I imagine myself in the future, on the boat, living a life of discovery spread between periods of sailing, and while doing both I will make my own chart – an experiential, emotional, visual journal of my insights and experiences, the little things I notice, the beauties I have time to draw – I will be creative and free, have time to read and watch and absorb, I think to myself. But not now – now is the laborious slog towards the dream, in which I make and do to survive the boredom of this beige and grey person I have to be to go to work each day. I work and work out and have nights out and read the odd book and sometimes do a doodle to pass the time. This is the boring bit of the adventure.
Tonight at the book festival we had Sir Andrew Motion, and I stuck around after my shift to hear him read his poetry (one poem in particular, inspired by cartography, had my imagination soaring) and answer questions from the audience. He spoke quite beautifully, humbly but great knowledge on various subjects including the best ways to write and his own methods, quoting other poets and writers along the way. I found myself fascinated and wishing I had brought a notepad because I can never remember these damn phrases that make it all make sense once I’ve left the lecture theatre.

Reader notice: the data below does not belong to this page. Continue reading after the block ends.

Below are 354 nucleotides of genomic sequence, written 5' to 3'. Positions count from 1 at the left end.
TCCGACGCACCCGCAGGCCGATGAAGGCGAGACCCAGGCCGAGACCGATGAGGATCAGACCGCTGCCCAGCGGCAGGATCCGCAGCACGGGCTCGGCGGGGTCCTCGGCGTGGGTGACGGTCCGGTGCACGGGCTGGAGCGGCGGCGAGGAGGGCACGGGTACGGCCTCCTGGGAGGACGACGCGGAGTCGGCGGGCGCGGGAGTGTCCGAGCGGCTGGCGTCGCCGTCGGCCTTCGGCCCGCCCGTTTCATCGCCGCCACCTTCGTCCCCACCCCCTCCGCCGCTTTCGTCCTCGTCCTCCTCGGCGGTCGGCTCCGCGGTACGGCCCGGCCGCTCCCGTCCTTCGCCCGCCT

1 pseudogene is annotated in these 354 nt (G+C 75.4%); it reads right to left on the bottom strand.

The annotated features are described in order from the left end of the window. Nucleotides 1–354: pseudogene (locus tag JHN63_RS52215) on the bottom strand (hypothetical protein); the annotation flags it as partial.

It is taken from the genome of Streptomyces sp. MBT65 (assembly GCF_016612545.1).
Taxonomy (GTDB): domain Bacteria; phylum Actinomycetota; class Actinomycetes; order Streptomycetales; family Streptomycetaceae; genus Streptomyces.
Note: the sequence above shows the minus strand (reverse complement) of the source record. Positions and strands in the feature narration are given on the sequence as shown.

But one impression that I have managed to retain in this sieve is to focus on things – rather than describing emotions or telling your reader what to think, let the things bring them to it, be ever observant of them around you. And on my way home I thought yes, yes, that’s what I want to do! I want to do that, and make something from it, and if the boat goes nowhere then I’ll do it from the mental institution to which I’m sectioned by the frustration. And then it occurred to me, of course, that I could do it now. That this isn’t necessarily just the boring bit. It’s the bit in which Rich and I fall ever more in love, it’s the bit in which I get to see one thing transformed slowly into another, in which I learn more and more every day. It’s a bit in which I too could give in to noticing the things, the impressions, the now, and worry less about the strains of a job that I’m only doing to pass the time.
Of course, this sort of impression comes every time I see a damn writer, or a beautiful musician, a comedian I like, artwork, whatever. I am not creating enough, but oh how they make me want to. Oh how my life is lifted by the very notion that I could. It has its end. I just thought I’d write it down while it’s still there. I wish it could be cooked up and injected straight into the brain on demand.